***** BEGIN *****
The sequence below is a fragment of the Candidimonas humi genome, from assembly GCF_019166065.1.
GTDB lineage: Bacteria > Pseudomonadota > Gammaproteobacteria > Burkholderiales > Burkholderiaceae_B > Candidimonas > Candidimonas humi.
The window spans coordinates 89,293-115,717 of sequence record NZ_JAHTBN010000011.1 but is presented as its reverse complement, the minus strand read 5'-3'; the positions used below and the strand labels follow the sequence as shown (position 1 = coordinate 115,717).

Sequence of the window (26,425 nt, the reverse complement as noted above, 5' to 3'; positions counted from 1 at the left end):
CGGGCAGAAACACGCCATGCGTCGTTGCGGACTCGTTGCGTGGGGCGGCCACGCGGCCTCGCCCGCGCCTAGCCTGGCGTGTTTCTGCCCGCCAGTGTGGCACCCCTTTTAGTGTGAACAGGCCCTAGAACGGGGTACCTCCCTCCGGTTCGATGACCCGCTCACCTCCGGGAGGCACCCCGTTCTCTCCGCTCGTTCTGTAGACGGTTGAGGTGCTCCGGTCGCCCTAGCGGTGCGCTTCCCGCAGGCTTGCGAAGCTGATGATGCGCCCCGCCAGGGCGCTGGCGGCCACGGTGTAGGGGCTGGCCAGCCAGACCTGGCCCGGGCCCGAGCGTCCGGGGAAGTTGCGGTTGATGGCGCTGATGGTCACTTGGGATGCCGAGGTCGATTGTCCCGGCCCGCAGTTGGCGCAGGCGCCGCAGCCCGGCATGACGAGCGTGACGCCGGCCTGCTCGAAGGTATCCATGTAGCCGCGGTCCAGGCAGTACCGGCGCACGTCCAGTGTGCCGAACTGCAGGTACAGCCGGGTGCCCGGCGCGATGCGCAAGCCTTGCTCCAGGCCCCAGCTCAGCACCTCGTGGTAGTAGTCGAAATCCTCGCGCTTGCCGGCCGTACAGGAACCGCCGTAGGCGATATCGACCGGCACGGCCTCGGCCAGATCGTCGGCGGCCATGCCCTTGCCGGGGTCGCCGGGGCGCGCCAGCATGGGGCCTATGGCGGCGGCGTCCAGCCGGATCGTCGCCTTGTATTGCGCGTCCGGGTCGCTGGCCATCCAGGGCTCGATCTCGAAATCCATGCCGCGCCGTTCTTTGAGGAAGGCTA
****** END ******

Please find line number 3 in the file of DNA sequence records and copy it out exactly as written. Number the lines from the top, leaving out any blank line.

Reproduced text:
The window spans coordinates 89,293-115,717 of sequence record NZ_JAHTBN010000011.1 but is presented as its reverse complement, the minus strand read 5'-3'; the positions used below and the strand labels follow the sequence as shown (position 1 = coordinate 115,717).